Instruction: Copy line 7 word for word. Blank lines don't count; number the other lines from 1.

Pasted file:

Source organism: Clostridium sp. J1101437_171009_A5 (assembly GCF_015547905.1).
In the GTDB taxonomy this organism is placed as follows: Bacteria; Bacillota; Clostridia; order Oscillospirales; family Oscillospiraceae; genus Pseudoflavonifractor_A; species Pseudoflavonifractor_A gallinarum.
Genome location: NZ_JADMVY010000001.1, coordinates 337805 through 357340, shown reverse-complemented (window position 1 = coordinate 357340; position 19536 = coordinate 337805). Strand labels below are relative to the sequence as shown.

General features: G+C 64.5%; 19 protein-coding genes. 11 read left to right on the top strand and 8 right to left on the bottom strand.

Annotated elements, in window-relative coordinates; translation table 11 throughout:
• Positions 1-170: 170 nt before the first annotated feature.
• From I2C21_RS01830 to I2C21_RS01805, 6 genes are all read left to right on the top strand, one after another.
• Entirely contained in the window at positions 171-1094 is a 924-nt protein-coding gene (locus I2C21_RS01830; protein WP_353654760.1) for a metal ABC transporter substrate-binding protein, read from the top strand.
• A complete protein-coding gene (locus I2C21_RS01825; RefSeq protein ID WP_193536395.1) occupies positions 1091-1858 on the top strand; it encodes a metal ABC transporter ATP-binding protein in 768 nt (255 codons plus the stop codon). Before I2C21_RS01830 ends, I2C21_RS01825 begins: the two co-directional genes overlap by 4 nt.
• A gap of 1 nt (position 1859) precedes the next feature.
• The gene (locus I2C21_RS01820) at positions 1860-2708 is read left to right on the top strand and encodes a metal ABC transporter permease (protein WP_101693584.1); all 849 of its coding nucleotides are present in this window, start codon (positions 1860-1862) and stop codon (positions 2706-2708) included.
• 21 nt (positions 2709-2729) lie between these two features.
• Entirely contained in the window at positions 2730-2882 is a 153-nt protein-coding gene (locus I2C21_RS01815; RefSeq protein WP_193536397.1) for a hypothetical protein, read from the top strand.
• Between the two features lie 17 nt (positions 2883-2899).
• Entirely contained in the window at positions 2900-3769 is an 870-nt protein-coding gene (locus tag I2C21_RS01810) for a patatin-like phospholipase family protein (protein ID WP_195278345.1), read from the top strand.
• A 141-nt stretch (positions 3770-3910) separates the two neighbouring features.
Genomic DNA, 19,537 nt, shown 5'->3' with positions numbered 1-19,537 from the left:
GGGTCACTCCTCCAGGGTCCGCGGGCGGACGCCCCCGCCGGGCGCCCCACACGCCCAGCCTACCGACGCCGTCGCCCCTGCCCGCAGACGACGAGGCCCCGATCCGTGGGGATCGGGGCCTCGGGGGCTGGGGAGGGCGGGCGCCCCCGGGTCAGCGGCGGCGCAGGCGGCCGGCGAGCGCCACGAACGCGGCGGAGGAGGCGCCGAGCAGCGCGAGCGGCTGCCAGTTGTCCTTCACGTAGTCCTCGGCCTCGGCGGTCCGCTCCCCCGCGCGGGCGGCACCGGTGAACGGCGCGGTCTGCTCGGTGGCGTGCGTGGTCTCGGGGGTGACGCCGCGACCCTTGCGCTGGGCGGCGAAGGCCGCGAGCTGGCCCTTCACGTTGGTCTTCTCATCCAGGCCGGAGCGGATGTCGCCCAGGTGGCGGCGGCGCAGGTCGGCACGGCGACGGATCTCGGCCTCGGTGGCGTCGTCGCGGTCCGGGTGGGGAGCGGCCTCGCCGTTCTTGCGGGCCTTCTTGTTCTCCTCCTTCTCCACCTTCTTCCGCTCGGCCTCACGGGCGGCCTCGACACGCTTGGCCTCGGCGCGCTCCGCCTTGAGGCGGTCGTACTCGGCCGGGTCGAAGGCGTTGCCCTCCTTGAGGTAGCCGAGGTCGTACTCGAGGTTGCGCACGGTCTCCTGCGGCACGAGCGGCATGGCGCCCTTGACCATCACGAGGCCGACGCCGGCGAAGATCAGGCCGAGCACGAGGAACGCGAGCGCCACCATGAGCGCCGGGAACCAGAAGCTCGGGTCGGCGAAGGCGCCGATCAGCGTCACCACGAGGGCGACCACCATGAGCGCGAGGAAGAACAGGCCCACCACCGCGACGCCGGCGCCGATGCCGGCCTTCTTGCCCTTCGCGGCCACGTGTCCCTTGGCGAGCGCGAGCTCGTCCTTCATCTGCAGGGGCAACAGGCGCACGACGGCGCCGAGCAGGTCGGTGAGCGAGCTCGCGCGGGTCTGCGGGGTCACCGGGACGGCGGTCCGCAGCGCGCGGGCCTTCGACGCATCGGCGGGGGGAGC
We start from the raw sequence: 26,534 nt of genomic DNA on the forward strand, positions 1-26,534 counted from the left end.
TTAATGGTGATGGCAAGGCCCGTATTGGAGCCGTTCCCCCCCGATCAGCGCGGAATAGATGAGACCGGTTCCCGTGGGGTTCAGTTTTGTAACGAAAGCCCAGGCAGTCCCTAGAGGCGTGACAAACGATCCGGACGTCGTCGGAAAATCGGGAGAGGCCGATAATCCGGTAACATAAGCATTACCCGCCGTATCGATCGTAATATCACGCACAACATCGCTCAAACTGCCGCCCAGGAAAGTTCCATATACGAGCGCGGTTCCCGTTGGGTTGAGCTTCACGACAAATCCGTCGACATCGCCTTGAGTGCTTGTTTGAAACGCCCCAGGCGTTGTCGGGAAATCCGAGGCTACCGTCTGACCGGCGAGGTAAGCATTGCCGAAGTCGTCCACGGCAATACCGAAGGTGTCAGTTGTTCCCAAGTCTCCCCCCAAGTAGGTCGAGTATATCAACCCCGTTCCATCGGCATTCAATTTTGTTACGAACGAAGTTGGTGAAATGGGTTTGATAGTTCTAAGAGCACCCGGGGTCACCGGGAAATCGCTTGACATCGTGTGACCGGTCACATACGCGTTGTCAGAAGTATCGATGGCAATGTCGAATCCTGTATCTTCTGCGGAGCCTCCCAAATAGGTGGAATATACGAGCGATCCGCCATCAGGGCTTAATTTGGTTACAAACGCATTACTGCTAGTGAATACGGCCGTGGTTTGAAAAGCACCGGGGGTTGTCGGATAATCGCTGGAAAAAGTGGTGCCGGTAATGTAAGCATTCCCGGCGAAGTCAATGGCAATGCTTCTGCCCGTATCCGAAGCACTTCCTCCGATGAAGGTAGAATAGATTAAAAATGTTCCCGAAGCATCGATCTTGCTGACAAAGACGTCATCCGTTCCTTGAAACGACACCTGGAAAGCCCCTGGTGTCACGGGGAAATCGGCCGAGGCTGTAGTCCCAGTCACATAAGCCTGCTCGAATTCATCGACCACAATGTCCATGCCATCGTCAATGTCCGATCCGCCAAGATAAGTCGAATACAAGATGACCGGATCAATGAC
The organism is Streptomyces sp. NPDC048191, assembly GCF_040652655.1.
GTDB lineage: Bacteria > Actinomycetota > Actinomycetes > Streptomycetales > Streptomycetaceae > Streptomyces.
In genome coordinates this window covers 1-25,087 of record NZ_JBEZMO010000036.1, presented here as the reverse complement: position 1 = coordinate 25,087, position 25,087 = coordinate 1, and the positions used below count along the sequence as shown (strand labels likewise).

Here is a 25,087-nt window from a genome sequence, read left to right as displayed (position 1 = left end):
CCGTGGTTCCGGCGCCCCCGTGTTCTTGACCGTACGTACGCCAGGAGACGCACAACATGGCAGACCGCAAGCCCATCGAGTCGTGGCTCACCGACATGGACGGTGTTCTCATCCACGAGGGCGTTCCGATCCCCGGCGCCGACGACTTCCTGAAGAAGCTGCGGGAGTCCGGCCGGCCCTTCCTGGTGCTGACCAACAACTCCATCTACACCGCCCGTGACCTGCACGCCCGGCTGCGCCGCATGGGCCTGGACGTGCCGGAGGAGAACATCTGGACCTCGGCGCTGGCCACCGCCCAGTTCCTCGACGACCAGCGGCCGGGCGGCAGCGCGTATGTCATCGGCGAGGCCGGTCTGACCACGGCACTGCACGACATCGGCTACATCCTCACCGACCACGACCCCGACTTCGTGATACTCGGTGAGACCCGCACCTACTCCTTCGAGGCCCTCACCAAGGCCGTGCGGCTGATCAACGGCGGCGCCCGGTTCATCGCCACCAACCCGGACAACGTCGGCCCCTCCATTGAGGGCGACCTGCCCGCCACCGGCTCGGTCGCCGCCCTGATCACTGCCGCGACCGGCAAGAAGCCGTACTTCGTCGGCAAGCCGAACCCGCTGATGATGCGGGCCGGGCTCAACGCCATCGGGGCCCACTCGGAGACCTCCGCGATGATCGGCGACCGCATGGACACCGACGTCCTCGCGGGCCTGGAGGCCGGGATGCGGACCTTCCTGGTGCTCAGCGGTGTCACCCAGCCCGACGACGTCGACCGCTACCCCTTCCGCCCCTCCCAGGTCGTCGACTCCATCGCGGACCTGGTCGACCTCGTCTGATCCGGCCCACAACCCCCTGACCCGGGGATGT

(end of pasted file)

• From I2C21_RS01830 to I2C21_RS01805, 6 genes are all read left to right on the top strand, one after another.